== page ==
Back from the Dead: Thailand’s Phi Ta Khon Ghost Festival
Phi Ta Khon, also known as the Ghost Festival, is one of Thailand’s liveliest and most-colorful festivals taking place in the unassuming farming village of Dan Sai. Nestled in the mountains of Loei Province in northeastern Thailand, the locals celebrate with a mix of Buddhist and indigenous beliefs. The festival has a fun-loving party atmosphere with games, concerts, and parades.
The three-day festival follows the lunar calendar and is usually held in June or July, on the first weekend after the sixth full moon. For visitors heading to Loei, the northeastern region of Thailand is known as Isan. In this sparsely populated region of Isan, travelers will get real insights into the traditional rites and beliefs of local Thai villagers.
A highlight of the festival is the masked-dancing procession which takes place on the first day. Called Wan Ruam, or assembly day, the town’s residents seek protection from Phra U-pakuk, the spirit of the Mun River. The procession begins with people dressed in ghost masks, made from thick palm leaf stems. The masks are skillfully painted in bright and gaudy colors.
Participants also adorn colorful patchwork pants and shirts made from different fabrics. Many performers wear iron cowbells or tin cans filled with small pebbles. There’s a real carnival atmosphere with games, costume contests, and concerts taking place throughout the fairgrounds.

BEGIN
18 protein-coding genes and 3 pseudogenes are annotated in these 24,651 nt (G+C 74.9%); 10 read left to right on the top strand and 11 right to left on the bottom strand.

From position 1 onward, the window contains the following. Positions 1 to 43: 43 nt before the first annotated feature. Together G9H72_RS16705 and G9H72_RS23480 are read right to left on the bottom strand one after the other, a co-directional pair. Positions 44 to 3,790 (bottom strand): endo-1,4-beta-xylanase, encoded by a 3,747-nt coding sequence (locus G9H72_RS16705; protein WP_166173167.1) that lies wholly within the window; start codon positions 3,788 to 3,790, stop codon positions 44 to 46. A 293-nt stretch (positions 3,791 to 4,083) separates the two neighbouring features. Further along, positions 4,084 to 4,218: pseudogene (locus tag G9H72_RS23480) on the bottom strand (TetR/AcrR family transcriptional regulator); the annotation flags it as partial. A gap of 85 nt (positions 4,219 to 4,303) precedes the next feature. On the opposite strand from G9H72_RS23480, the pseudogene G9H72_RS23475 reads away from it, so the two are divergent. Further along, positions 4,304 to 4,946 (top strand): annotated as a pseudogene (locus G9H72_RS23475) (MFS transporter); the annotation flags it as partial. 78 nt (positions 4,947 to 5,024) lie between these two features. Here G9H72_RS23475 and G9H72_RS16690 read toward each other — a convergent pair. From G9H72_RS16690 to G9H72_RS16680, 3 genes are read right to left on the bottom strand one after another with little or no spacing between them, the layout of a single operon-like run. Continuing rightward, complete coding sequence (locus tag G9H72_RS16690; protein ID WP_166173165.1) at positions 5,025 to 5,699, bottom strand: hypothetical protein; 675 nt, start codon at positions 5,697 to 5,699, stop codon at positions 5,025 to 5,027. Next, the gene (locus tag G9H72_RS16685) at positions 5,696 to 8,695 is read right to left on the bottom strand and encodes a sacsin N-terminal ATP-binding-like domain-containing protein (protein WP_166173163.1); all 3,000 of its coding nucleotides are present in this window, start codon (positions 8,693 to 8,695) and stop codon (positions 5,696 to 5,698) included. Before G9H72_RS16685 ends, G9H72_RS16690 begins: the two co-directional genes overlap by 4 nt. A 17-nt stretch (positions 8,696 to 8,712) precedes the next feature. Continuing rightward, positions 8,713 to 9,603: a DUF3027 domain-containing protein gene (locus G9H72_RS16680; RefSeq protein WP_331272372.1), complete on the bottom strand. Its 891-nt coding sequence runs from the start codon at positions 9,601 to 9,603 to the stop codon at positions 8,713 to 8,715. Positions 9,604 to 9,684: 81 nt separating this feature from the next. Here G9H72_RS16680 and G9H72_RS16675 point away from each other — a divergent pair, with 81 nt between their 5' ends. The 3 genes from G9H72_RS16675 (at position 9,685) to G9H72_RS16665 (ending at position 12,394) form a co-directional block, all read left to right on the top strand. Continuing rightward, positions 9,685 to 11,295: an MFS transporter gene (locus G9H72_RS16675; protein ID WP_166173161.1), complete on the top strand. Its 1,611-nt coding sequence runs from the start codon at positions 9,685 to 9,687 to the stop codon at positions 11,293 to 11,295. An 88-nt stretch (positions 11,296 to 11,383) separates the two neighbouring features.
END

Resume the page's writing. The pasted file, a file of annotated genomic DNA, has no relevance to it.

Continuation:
People dance along the streets to the rhythm of northeastern folk music or Isan pop songs. Accompanied by the ringing and rattling sounds of the cowbells and tin cans, some men also carry wooden phalluses – symbols of fertility, which they use to tease the crowds.
The second day of the festival incorporates elements of the Rocket Festival, along with more costume and dance contests. The third and final day wraps up with a solemn affair during which the community listens to sermons given by monks.
Phi Ta Khon is thought to originate from Vessantara Jataka in the Apadana, one of the most popular legends of Theravada Buddhism. In the story, a compassionate prince known as Vessantara, gives away everything he owns, thus displaying the virtue of boundless generosity. One day he goes too far and gives away a magical white elephant. He’s subsequently banished from the Sivi Kingdom. His followers believed he was dead; but, he later returned. The ensuing celebrations were so raucous that legends claimed they awoke the dead.
The festival is particularly popular with Thai tourists, who like to reminisce about the way things used to be. For foreigners visiting the area, the festival offers a real window into how traditional events are celebrated in Thailand.
We highly recommend it as a fun and exciting event for families to enjoy, or for adventurous travelers keen on observing an extraordinary cultural celebration.
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